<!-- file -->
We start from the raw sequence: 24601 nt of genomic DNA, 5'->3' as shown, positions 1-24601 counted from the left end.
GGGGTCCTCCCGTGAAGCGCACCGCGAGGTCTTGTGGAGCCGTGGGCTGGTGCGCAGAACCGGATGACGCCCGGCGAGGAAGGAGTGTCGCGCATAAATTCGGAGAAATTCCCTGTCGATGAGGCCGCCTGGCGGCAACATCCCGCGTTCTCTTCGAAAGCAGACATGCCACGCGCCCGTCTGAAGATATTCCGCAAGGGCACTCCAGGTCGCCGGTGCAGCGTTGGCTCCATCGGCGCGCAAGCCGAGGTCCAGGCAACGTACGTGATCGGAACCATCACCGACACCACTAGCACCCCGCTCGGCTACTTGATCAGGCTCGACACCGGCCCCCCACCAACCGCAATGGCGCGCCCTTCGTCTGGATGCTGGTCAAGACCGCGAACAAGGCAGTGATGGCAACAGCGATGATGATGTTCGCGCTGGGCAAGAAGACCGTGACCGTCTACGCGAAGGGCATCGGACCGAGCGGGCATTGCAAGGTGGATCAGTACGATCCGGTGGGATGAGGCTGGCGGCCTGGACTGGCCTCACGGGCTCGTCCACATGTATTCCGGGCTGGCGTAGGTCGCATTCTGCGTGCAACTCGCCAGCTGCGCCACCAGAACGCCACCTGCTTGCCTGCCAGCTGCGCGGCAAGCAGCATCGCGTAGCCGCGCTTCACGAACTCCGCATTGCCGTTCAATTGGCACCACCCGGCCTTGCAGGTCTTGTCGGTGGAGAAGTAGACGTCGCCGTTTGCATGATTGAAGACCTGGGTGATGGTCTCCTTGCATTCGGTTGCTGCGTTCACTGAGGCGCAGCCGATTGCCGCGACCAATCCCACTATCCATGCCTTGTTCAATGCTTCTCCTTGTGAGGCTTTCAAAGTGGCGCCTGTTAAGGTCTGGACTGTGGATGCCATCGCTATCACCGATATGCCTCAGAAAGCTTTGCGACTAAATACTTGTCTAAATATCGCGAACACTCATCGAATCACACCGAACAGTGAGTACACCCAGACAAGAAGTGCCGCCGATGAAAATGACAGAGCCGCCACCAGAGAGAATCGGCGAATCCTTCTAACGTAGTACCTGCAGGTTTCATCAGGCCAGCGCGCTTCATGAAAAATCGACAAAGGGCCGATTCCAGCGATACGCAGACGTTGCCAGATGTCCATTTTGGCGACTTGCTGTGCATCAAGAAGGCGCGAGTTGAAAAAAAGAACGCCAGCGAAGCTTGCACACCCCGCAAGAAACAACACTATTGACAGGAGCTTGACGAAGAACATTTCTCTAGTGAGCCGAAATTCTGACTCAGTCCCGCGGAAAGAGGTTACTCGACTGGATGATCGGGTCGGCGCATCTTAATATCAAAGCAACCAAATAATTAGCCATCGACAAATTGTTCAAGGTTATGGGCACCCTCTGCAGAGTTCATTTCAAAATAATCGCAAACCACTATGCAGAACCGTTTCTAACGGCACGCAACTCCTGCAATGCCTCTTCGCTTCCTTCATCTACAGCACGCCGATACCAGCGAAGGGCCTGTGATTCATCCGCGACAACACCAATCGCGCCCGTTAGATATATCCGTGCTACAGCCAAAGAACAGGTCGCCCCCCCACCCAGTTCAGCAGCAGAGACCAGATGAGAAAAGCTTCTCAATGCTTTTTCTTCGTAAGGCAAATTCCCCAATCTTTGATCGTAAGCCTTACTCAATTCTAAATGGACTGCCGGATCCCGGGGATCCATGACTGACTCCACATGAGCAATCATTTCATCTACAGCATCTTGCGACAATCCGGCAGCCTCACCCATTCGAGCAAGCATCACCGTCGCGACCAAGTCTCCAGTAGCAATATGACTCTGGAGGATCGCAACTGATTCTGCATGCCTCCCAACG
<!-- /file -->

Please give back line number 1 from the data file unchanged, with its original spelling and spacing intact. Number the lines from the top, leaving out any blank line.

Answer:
We start from the raw sequence: 24601 nt of genomic DNA, 5'->3' as shown, positions 1-24601 counted from the left end.